Studies have repeatedly shown that vegans generate a smaller carbon footprint than carnivores. This article looked at data compiled from various government sources, including the USDA’s Economic Research Service, and found that the average American generates 1.67 times as much carbon as the average American vegan, when other factors are held constant. If we assume that a vegan uses roughly the same distribution of carbon-generating products as an omnivore, such that he or she is using the same ratio of oil, coal, natural gas, etc., then we estimate that, if all Americans went vegan, it would reduce the domestic sales of ExxonMobil by the same ratio.
In 2015, ExxonMobil’s total revenue $268.88 billion, with a total pre-tax profit of $21.966 billion over its $246.916 billion in total expenses. After taxes, it generated a net income of $16.150 billion. Note that this was way down from its 2014 figure of $32.520 billion, due largely to a sharp decline in oil prices.
The distribution of ExxonMobil’s revenue between foreign and domestic markets has seen the US share steadily rising for the last few years to about 38% in 2014, after holding steady at about 30% for the first decade of the millennium. If we use an estimate of approximately 35% for the share of domestic revenue in the latest numbers, it means total US sales in 2015 totaled about $94.108 billion.
Using that number, we can estimate the effect on that figure if all Americans suddenly went vegan. It would drop by a factor of 1.67 to $56.35 billion, for a net revenue reduction of $37.76 billion. It should be noted that, if ExxonMobil did not cut expenses to compensate for this loss of revenue, that all Americans going vegan would be enough to send ExxonMobil into the red, as that figure is larger than the $21.966 billion ExxonMobil netted before taxes in 2015. For ExxonMobil to compensate, it means it would need to cut expenses, which would mean it, as a corporation, would be shrinking. There would be less drilling, fewer pipelines, and smaller compensations for executives.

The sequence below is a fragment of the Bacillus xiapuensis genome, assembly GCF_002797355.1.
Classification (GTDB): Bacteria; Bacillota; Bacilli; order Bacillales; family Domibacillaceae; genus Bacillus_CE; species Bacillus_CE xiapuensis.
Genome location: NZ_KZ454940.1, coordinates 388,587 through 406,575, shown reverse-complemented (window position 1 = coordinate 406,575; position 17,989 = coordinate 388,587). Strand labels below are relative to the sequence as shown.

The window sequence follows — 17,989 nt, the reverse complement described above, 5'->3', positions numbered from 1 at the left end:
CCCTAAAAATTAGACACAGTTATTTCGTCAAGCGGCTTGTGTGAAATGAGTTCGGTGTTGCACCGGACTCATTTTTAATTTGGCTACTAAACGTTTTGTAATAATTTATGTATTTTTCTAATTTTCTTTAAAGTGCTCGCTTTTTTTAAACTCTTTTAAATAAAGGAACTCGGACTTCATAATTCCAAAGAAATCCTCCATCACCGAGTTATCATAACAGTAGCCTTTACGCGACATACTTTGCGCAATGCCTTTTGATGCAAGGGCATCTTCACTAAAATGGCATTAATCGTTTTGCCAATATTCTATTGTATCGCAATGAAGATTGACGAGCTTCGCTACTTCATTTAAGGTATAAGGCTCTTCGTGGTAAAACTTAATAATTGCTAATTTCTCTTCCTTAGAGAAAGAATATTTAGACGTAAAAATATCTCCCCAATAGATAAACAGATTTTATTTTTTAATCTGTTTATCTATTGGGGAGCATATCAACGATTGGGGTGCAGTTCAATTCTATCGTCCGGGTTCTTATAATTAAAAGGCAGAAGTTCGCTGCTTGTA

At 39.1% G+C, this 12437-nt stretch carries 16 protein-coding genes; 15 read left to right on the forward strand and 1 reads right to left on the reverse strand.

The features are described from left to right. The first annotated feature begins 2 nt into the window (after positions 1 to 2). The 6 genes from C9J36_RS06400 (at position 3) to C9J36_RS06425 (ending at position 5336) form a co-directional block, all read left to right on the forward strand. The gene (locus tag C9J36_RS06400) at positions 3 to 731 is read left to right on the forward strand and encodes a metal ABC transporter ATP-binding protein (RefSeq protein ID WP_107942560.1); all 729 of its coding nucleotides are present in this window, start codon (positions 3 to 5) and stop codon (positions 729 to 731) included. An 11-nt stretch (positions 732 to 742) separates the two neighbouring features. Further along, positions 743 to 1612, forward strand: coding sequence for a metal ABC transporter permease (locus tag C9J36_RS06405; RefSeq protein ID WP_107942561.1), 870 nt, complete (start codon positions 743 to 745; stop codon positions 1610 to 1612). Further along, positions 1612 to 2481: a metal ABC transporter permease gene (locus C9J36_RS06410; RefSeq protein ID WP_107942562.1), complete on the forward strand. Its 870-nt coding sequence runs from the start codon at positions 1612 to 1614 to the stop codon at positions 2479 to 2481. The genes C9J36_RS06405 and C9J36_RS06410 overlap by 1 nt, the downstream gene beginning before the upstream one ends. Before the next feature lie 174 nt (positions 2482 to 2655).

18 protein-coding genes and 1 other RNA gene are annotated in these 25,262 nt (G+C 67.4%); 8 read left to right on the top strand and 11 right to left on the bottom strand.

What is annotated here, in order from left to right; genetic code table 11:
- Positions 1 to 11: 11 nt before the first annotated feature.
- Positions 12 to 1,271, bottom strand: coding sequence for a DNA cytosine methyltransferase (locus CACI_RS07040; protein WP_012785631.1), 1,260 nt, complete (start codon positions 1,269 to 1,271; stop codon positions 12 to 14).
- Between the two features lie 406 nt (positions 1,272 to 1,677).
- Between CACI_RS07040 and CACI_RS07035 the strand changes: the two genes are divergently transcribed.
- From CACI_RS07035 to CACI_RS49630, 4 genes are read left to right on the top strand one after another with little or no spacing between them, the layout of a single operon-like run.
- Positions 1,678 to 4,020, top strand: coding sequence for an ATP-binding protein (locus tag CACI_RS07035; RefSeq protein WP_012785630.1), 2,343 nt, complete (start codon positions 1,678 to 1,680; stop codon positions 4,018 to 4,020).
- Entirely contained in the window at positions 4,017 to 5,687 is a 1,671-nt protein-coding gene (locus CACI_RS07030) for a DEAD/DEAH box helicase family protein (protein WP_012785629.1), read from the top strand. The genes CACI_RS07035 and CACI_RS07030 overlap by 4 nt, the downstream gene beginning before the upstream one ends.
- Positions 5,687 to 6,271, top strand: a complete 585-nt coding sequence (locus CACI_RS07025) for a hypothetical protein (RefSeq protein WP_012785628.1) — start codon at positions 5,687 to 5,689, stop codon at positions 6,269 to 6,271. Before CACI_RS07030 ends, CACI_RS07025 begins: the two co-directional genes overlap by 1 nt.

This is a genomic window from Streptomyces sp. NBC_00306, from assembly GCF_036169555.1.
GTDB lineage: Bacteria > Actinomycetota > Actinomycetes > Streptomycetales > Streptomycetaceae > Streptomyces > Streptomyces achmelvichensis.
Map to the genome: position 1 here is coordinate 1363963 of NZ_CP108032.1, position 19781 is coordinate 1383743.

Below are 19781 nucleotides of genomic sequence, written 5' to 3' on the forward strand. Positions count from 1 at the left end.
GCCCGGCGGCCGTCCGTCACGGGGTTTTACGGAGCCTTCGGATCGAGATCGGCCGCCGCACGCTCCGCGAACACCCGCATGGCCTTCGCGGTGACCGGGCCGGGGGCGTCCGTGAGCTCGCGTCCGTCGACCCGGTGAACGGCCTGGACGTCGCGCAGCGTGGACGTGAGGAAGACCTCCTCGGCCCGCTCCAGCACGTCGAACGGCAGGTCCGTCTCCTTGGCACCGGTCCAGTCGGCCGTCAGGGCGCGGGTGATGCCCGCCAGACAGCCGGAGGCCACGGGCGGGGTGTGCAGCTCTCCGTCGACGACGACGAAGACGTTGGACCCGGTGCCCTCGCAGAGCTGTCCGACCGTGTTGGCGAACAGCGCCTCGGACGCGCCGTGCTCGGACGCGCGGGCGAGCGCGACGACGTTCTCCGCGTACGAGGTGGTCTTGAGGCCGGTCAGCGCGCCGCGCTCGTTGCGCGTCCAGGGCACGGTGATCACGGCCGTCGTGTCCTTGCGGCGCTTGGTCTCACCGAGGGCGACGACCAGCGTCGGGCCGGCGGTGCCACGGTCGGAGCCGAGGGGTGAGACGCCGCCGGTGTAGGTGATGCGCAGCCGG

Veganism is Protest
Rex Tillerson has a net worth of $245 million. This is the result of his work as the CEO for ExxonMobil from 2006 to 2016. While he has allegedly “severed all ties” with ExxonMobil, they are certainly still lobbying him and he certainly still has plenty of interest in seeing them expand and grow.
If you don’t like the US State Department being run by Big Oil, and if you don’t like moguls enriching themselves at the expense of the planet’s environment, consider making Big Oil a little smaller by way of your dietary choices. It may seem trivial, but, as the numbers indicate, it isn’t. Much as with all forms of protest, when enough people refuse to accept injustice or participate in unjust systems, it makes a difference. We can’t rely on our corrupt government to curtail the villainy of the oligarchic elite; we, the people, can do it ourselves.